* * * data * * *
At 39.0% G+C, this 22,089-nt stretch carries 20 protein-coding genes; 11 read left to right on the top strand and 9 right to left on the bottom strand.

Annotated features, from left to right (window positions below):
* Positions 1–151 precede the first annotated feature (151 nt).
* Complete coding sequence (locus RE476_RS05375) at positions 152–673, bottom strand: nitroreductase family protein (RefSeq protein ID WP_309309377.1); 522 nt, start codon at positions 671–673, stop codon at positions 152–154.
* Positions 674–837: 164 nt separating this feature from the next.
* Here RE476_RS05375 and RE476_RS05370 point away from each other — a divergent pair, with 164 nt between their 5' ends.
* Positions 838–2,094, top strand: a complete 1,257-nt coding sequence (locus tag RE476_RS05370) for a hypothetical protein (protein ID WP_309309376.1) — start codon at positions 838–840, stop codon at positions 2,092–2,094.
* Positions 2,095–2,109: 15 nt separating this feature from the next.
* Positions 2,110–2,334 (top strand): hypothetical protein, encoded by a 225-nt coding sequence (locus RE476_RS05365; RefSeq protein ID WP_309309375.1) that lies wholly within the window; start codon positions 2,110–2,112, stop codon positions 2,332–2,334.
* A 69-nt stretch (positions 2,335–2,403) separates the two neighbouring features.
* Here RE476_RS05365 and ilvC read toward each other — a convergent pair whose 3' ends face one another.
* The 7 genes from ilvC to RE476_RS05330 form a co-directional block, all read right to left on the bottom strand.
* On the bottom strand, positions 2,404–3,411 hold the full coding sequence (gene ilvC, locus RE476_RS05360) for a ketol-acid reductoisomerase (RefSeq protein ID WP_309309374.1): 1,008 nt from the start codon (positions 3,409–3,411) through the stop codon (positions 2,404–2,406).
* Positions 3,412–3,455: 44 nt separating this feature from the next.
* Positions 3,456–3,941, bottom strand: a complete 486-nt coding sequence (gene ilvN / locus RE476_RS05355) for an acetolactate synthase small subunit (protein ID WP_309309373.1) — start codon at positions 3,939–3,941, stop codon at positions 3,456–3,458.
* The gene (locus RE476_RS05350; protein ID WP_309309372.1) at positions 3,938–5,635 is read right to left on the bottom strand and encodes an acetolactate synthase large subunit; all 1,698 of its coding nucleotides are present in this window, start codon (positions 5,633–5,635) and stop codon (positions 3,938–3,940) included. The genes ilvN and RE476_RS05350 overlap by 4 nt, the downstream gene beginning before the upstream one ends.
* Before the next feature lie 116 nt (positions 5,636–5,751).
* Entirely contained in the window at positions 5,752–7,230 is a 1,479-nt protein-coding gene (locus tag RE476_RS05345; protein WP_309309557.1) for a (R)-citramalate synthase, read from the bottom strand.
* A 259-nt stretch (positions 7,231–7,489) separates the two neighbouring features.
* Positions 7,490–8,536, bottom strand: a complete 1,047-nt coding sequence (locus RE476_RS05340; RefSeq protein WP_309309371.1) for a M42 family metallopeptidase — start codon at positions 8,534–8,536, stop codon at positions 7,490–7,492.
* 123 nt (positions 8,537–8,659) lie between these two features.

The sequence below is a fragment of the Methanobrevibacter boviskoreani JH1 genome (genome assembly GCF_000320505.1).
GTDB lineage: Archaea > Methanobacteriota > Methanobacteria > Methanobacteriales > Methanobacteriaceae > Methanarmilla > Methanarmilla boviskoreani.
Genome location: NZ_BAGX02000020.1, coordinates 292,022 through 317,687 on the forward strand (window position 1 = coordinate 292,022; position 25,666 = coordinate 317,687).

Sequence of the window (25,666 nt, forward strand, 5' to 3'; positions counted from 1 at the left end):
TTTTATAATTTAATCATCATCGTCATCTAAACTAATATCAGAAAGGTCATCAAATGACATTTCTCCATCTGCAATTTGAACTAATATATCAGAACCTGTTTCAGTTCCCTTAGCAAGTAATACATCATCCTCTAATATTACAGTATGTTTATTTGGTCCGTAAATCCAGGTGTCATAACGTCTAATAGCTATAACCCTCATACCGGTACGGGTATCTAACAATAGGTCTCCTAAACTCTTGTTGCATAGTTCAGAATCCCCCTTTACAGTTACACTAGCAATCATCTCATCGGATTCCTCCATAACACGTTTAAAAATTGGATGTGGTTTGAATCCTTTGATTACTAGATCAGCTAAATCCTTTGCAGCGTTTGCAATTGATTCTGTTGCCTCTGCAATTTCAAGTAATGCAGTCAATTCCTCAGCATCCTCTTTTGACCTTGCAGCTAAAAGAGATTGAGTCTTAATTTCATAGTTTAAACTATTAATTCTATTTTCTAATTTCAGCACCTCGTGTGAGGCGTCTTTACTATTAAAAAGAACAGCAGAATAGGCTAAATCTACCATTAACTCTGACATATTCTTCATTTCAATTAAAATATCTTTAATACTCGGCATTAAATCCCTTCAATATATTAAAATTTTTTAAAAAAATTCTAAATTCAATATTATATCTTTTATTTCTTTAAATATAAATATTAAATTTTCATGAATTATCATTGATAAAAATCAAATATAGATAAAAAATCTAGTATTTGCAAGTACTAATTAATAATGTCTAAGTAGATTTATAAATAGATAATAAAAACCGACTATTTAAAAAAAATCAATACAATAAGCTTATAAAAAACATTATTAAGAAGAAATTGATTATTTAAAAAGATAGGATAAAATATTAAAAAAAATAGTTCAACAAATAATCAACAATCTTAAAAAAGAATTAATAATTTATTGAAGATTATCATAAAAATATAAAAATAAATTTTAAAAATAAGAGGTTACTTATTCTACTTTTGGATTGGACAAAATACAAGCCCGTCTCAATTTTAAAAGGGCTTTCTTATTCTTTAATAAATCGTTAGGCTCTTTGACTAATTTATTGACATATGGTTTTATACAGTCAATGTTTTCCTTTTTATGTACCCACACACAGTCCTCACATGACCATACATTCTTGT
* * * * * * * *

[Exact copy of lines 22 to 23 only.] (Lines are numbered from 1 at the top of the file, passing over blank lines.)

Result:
The sequence below is a fragment of the Methanobrevibacter boviskoreani JH1 genome (genome assembly GCF_000320505.1).
GTDB lineage: Archaea > Methanobacteriota > Methanobacteria > Methanobacteriales > Methanobacteriaceae > Methanarmilla > Methanarmilla boviskoreani.